|Huschke von Hanstein|
Fritz Sittig Enno Werner von Hanstein, nicknamed Huschke was born in Halle on 3rd January 1911 to a Prussian noble family, his father Carlo von Hanstein was a Prussian Army officer and Junker. In the late 1930s, Huschke drove a BMW 328 and in 1940, together with Walter Bäumer won the Mille Miglia.
As a result of the war, Hanstein's family's possessions were lost in socialist East Germany. Somewhat impoverished, he took to racing kleinstrennwagens in a Condor, taking a win at Aachen in July 1949, a second at Leverkusen in August and another win at Grenzlandring in September.
In June 1950, he married Ursula von Kaufmann at the Nürburgring circuit and Huschke achieved a second at Feldbergrennen in October, driving a Monopoletta.
Hanstein joined Porsche, then a small sports car manufacturer, serving as an ambassador especially to foreign markets like France, which were rather difficult for Germans at the time. Due to his aristocratic background and diplomatic skills, he succeeded both in selling cars as well as passing technical inspections before races, like at the 24 hours of Le Mans were he led Porsche 356 to class wins. In 1956 Hanstein drove a Porsche 550 Spyder all the way to Sicily to enter in the Targa Florio, for which he hired Umberto Maglioli. The experienced Italian did most of the driving in the long distance race across the mountains, scoring Porsche's first major win.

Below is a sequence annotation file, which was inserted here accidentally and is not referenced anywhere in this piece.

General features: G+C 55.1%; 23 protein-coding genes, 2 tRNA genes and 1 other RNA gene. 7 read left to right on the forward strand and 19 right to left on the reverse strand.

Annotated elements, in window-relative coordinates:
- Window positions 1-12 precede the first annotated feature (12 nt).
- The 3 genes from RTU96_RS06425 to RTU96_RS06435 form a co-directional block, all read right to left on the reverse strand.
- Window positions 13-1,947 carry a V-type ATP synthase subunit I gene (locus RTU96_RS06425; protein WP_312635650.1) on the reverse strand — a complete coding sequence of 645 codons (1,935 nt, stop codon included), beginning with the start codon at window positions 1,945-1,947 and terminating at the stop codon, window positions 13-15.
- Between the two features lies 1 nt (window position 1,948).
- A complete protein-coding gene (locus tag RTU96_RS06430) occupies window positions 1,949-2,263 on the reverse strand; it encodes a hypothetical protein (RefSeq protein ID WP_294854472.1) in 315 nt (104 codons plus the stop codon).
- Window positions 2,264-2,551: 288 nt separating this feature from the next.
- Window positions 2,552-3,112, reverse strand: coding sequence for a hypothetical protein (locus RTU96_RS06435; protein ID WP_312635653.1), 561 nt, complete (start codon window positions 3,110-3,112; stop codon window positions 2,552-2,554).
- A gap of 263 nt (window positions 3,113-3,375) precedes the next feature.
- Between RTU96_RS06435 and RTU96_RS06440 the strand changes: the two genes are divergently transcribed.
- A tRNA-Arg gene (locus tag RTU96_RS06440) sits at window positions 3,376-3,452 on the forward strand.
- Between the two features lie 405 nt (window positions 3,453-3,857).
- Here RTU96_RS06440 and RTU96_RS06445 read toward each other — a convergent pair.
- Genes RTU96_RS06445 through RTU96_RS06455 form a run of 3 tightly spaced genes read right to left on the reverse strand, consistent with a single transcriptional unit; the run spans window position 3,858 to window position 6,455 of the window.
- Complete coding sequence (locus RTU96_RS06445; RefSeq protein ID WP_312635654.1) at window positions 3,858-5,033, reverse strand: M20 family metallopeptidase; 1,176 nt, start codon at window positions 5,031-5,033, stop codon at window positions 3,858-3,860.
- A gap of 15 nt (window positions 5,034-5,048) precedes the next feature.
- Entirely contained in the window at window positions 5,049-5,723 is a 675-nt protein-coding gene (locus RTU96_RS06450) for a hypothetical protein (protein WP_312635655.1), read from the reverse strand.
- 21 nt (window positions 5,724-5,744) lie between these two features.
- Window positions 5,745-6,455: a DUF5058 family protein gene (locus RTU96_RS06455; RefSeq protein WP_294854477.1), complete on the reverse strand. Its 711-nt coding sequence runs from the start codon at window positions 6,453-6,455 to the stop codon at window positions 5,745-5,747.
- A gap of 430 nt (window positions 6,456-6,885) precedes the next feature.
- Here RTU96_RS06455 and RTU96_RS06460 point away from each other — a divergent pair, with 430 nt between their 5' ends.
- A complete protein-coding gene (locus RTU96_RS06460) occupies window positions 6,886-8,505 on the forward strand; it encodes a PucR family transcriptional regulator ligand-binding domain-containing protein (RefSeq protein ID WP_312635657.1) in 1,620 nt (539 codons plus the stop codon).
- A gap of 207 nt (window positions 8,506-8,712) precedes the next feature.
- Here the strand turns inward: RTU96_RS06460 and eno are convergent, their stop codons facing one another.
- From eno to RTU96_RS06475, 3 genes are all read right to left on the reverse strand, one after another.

In the Condor's office, Aachen, July 1949, photo courtesy Rob Young
Hanstein led the Porsche racing teams until the middle of the 1960s, when Porsche decided to let young engineers like Ferdinand Piech take over. Without Hanstein's aristocratic skills, the Porsche team promptly ran into trouble at 1968 24 Hours of Le Mans due to misunderstandings with the French.
Huschke von Hanstein, the "racing baron", continued to serve as representative in German and international automobile organizations until his death in Stuttgart, January 1996.